Friends from Liberty Pole, a town even smaller than us here in the End of the Rainbow Valley joined us Sunday night for the final night of the Festival of Lights, Chanuka, a minor jewish holiday to commemorate the first fight for religious freedom in 165 BCE.
One would think religious fighting would be over by now but unfortunately it continues which makes understanding any holiday’s history and symbolism even more important. We spent the past eight days sharing the holiday with friends, family and some times just the two of us.
We retold the story of the small band of Maccabees victoriously defeating Antiochus’ big Assyrian army, ate traditional foods like latkes (potato pancakes) fried in oil to remember the destroyed synagogue’s miracle of the one day supply of oil miraculously lasting eight days (https://lifeintheendoftherainbowvalley.blog/2019/12/26/tbt-taters/) sang traditional songs, played dreidl, a top game. Let me explain…
During history this dreidl game served the purpose of protecting those praying/ studying Judaism. When guards would arrive to make sure Jews weren’t practicing their religion, they would just discover dreidl being played as a guise.
Pictured above is one of the littles who was the grand prize winner in our family night dreidl game. Each side of the dreidl has a the first letter of the hebrew phrase A great miracle happened here. Depending on which side the top lands determines if you don’t remove anything from the pot, put in two coins, take half/all. Candy/beans/chocolate/real coins can be used for playing the game. Natureman’s coin supply certainly came in handy.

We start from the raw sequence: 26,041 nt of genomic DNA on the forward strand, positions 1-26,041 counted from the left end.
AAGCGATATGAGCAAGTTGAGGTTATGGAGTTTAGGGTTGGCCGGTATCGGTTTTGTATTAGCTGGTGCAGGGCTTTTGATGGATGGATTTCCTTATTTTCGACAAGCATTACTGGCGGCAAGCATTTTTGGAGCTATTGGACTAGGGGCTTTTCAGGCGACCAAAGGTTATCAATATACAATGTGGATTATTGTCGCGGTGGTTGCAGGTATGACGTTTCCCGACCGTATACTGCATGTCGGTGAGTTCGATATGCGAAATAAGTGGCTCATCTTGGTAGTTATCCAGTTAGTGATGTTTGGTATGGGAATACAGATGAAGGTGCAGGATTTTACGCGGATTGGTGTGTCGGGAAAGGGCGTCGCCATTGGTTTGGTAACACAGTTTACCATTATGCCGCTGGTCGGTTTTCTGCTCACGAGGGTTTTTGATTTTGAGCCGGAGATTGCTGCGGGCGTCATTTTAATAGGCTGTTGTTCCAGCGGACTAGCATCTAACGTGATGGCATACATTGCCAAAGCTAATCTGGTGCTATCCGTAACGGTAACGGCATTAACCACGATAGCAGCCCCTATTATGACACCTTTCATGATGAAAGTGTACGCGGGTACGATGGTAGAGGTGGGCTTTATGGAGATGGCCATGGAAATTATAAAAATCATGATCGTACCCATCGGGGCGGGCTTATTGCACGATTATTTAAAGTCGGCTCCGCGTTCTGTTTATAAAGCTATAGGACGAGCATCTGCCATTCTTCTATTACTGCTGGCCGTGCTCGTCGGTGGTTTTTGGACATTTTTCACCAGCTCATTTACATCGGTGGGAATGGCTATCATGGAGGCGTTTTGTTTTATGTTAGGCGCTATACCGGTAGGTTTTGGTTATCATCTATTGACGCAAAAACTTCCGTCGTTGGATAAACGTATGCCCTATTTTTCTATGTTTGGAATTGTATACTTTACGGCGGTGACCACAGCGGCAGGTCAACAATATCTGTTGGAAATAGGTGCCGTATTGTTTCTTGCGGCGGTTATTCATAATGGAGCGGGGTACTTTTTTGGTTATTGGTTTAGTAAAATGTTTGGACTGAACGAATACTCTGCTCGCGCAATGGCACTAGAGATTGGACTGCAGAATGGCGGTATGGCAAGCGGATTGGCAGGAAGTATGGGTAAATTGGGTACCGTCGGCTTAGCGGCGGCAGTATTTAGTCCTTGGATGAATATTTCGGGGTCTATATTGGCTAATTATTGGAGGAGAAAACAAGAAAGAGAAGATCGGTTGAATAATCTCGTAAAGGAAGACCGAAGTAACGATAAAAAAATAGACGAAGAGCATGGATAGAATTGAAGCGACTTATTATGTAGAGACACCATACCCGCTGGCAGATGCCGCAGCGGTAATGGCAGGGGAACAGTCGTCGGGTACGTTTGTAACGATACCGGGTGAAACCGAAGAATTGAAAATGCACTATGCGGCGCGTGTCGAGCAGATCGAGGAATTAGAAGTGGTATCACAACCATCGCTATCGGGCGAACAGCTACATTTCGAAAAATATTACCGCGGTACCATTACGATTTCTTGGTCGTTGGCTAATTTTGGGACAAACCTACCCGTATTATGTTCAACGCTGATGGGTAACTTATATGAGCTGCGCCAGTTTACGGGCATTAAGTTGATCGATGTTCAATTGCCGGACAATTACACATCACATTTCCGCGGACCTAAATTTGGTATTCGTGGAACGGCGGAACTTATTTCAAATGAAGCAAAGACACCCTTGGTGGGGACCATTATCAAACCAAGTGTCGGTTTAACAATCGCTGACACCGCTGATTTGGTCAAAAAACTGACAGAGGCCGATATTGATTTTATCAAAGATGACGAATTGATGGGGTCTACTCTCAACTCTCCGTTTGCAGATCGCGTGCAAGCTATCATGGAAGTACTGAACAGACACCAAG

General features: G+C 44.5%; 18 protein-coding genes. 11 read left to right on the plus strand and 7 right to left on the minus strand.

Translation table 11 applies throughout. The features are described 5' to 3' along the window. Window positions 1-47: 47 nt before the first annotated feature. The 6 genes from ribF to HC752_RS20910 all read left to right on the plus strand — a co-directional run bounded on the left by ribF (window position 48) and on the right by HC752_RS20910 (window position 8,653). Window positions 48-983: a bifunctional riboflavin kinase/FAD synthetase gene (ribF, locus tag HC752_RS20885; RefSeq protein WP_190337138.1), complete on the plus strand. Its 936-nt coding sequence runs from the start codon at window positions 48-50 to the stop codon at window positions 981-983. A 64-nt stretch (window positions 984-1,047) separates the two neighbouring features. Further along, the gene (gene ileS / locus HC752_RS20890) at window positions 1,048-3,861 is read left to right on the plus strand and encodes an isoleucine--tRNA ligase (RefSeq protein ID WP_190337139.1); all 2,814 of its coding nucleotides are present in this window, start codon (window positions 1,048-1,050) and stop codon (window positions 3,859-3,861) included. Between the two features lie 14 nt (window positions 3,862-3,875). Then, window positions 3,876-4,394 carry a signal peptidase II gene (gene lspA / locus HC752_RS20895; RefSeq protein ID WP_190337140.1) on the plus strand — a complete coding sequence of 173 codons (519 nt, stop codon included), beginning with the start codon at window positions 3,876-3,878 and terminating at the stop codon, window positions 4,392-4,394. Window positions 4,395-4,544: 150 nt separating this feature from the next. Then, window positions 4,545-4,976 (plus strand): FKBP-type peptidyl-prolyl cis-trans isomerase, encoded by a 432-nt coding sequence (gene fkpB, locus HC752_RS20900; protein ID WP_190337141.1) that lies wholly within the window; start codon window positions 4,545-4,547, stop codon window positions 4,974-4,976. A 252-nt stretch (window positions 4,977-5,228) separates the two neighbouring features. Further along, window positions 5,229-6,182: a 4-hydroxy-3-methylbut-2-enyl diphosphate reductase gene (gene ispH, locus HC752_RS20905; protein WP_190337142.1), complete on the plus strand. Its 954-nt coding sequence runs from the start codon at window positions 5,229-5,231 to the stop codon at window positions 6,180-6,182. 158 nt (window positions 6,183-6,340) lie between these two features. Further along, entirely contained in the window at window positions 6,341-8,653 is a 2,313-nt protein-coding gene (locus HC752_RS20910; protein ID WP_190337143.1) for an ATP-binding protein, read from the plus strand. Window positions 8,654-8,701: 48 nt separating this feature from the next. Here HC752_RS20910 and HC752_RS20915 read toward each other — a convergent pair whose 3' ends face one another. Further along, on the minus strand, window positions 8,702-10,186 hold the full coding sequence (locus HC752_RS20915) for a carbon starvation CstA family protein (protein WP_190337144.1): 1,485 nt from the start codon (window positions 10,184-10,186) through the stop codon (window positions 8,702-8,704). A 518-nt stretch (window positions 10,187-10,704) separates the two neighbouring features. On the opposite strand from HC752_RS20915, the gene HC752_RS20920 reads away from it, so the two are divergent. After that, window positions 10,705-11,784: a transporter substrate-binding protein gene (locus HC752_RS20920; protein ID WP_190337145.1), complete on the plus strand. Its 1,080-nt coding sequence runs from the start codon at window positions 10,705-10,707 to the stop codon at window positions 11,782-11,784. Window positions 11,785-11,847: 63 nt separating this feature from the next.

And children and adults nowadays experience a gift exchange during the eight nights of the holiday. Originally children would receive Gelt (Money) a coin/two. The coins would be used to buy candy/ small toy. Emphasis was also put on sharing / using some of one’s Chanuka gelt for charity. Nowadays instead of just receiving coinage, presents are bought and bestowed. Usually one big gift and the other smaller items. I’ve shared before about my family’s tradition of playing a hot and cold search for the hidden presents. This year I made a list of where I hid the gifts. My Mom used to find some of our gifts years later but the laugh we got then was worth much more than the items!
This year I ran out of wrapping paper! Finally after numerous calls, I discovered a couple rolls at Target. Natureman didn’t realize my wrapping woes so I had placed his gifts unwrapped around the house.
Natureman hadn’t noticed my unwrapped additions and when asked by his children if he was going to go look for his evening’s gift he replied he must not be receiving any. I stated that they were there, he just had to look for them. The next day he was touching and eyeing the lovely new pillar blue candle and asking if I had bought it on sale ( He’s the one who loves lighting candles any meal time so many times I buy candles at garage sales) I replied “No, actually I didn’t because I saw it and knew it’d be perfect during Chanuka and you actually have found one of your Chanuka gifts.” He was taken aback. Oh, the joys of finding an unwrapped gift!
May the light of the season bring light and some peace as gifts into all our worlds wrapped / unwrapped…